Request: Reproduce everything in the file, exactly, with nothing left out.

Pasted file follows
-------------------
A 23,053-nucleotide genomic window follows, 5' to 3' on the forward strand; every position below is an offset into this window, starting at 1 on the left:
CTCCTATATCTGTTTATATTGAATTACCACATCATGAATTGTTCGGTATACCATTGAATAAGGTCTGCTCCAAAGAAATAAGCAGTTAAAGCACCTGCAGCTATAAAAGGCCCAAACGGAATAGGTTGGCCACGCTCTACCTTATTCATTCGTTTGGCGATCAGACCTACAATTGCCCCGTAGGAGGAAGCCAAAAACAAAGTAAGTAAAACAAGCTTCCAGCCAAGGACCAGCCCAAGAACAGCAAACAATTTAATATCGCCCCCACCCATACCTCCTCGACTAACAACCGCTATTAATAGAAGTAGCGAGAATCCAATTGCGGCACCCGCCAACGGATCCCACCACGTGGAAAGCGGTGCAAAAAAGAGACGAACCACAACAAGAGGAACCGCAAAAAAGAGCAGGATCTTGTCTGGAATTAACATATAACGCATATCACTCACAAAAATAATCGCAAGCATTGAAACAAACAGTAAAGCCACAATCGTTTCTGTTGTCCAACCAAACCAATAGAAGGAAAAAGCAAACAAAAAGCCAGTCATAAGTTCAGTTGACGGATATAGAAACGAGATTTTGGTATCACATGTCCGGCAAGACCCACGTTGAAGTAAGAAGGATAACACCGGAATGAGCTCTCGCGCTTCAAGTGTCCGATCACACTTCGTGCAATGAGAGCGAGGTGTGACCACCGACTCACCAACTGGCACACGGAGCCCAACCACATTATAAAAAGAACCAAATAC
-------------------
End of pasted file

A 23,053-nucleotide genomic window follows, 5' to 3' on the forward strand; every position below is an offset into this window, starting at 1 on the left:
CTCCTATATCTGTTTATATTGAATTACCACATCATGAATTGTTCGGTATACCATTGAATAAGGTCTGCTCCAAAGAAATAAGCAGTTAAAGCACCTGCAGCTATAAAAGGCCCAAACGGAATAGGTTGGCCACGCTCTACCTTATTCATTCGTTTGGCGATCAGACCTACAATTGCCCCGTAGGAGGAAGCCAAAAACAAAGTAAGTAAAACAAGCTTCCAGCCAAGGACCAGCCCAAGAACAGCAAACAATTTAATATCGCCCCCACCCATACCTCCTCGACTAACAACCGCTATTAATAGAAGTAGCGAGAATCCAATTGCGGCACCCGCCAACGGATCCCACCACGTGGAAAGCGGTGCAAAAAAGAGACGAACCACAACAAGAGGAACCGCAAAAAAGAGCAGGATCTTGTCTGGAATTAACATATAACGCATATCACTCACAAAAATAATCGCAAGCATTGAAACAAACAGTAAAGCCACAATCGTTTCTGTTGTCCAACCAAACCAATAGAAGGAAAAAGCAAACAAAAAGCCAGTCATAAGTTCAGTTGACGGATATAGAAACGAGATTTTGGTATCACATGTCCGGCAAGACCCACGTTGAAGTAAGAAGGATAACACCGGAATGAGCTCTCGCGCTTCAAGTGTCCGATCACACTTCGTGCAATGAGAGCGAGGTGTGACCACCGACTCACCAACTGGCACACGGAGCCCAACCACATTATAAAAAGAACCAAATAC